Along with heavy metals, there are other toxic elements that can accumulate in fish: polychlorinated biphenyls (PCBs)were banned in 1979 but they are still found in the oceans and in fish.
PCBs can cause skin problems, muscle spasms, bronchitis and nervous system disorders, liver issues, immune system problems, endocrine and reproductive disruptions and the development of certain type of cancers.
Fish Oil manufacturers will state their products are free of toxins, but independent lab analyses may show otherwise. It is important to ask for a certificate of analysis, done by an independent lab before you buy any fish oil. Even if sometimes also tested Fish Oil can be found positive and still be sold .
3. Your Dog Could Be Ingesting Radiations
If the above were not enough; rarely Fish Oils state their fish origin, and you could find yourself feeding your dog radioactive Fish Oil. In 2011, the Fukushima nuclear power plant was hit by a tsunami and its reactors melted down. This caused radioactive water to seep into the Pacific Ocean. Consequences were seen up to the west coast of North America, were most of the marine life was contaminated. Including the salmon that is commonly used for fish oil.
4. Overfishing Is Killing The Ocean
“Overfishing is the removal of a species of fish from a body of water at a rate that the species cannot replenish, resulting in those species becoming underpopulated in that area.”
Fish Oil is made from fish caught from the oceans and in the process bycatch occurs.
The nets trap everything larger than the net’s mesh, which includes young fish, sharks, seabirds, marine turtles, and cetaceans (whales, dolphins etc). More than 650,000 marine animals, including dolphins, whales, seals, and turtles, are killed, or injured in fishing nets each year. And from 1970 their population numbers have been halved.
As we know, overfishing is a big issue – an example of the damages of overfishing are menhaden fish, one of the most caught fish for Omega-3 fats – and most commonly used in pet foods. The menhaden fish are so important for the ocean because they clean it: menhaden fish is one of the few kinds of fish that can digest the cellulose in plants and feeds on that type of algae created by fertilizer that flows into the ocean. An adult menhaden can filter 5,760 gallons of water in one day. This filtration ensures that sunlight penetrates to the bottom, allowing photosynthesis for aquatic plant life.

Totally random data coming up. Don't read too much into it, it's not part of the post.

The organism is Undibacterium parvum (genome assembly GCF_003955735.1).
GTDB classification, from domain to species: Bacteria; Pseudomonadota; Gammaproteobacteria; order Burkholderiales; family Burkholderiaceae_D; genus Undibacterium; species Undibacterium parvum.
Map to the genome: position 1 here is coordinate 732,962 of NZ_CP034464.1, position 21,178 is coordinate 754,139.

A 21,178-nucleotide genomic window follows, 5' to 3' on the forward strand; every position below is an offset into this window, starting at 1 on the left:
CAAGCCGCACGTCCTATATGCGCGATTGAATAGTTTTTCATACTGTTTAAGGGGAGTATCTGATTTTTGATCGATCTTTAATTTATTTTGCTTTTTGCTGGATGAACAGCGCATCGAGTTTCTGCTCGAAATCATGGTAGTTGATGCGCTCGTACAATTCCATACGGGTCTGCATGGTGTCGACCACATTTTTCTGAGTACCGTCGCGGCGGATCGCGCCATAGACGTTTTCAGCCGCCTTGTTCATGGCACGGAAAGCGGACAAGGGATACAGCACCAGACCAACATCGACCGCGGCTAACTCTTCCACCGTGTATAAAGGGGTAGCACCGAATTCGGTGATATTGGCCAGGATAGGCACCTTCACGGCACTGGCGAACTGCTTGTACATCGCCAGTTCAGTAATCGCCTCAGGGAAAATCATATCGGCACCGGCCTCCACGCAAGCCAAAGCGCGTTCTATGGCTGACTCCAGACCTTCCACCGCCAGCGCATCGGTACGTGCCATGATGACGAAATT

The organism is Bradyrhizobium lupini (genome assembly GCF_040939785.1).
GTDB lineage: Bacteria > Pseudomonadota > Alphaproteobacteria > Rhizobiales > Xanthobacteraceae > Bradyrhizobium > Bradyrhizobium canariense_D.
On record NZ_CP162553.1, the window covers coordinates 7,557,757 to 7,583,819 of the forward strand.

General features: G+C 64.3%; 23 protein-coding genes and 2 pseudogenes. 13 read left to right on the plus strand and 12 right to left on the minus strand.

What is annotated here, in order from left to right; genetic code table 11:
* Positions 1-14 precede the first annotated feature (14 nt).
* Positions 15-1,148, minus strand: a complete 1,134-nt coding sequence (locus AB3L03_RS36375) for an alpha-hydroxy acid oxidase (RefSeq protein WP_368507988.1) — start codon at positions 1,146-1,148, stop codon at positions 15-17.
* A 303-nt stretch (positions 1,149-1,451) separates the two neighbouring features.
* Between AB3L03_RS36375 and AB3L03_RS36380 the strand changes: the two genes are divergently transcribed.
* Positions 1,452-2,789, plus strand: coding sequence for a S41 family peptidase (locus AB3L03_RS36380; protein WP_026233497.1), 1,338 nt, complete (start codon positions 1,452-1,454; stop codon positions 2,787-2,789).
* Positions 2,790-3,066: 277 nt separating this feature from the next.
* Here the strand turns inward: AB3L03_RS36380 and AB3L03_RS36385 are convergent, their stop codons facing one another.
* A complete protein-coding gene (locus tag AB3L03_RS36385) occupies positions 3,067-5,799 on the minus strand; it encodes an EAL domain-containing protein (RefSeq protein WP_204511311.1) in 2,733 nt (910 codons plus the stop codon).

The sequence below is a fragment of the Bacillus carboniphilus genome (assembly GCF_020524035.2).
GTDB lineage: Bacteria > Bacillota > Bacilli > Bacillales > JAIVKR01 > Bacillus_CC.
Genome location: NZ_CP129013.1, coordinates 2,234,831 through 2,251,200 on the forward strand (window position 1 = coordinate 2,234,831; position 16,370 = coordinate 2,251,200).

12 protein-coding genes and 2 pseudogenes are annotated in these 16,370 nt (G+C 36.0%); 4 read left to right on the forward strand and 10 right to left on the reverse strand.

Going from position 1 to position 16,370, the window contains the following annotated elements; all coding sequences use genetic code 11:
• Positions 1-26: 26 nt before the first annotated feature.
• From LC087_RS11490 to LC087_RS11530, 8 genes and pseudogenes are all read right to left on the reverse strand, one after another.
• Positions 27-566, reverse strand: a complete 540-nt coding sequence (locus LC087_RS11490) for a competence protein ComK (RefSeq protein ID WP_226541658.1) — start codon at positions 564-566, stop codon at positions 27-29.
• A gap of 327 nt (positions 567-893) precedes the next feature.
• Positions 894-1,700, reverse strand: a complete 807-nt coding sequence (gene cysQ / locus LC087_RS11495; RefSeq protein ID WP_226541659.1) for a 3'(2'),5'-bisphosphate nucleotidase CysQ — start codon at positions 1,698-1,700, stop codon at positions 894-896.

Krill oil, another kind of Fish Oil, is not a better choice.
Krill are the whale’s main source of food – a single whale can eat nearly 5 tons of krill a day.
Scientists think that krill populations have fallen by 80% since the late 1970s.
5. What Is An Alternative To Fish Oil?
Dogs still need Omega-3 fatty acids to fight excess inflammation and achieve optimum health…
But the answer is not Fish Oil…
Fish are not born with high levels of Omega-3.
They need to get Omega-3 from their diet, which means from eating small creatures who previously fed on Phytoplankton (see the full post about Phytoplankton and its benefits here!).
Half of Phytoplanktons composition is, by weight, Omega-3 fats, which is about double the amount found in fish; they are a perfect source of Omega-3 and fatty acids DHA (docosahexaenoic acid) and EPA (eicosapentaenoic acid).
There are plant-based sources of Omega-3 fats that you can feed to your dog, but he will not be able to convert them as well to get the health benefits.
That is why Phytoplankton is a great alternative source for Omega-3 fats.
Phytoplankton is an environmentally sustainable product, NOT taken from the oceans: people may be concerned that Phytoplankton might be detracted from the oceans, impacting other organisms. Phytoplankton can be grown in filtered water in farms, in ecologically sustainable conditions and you do not have to worry about heavy metals, radiation, and toxins, or its impact on the oceans.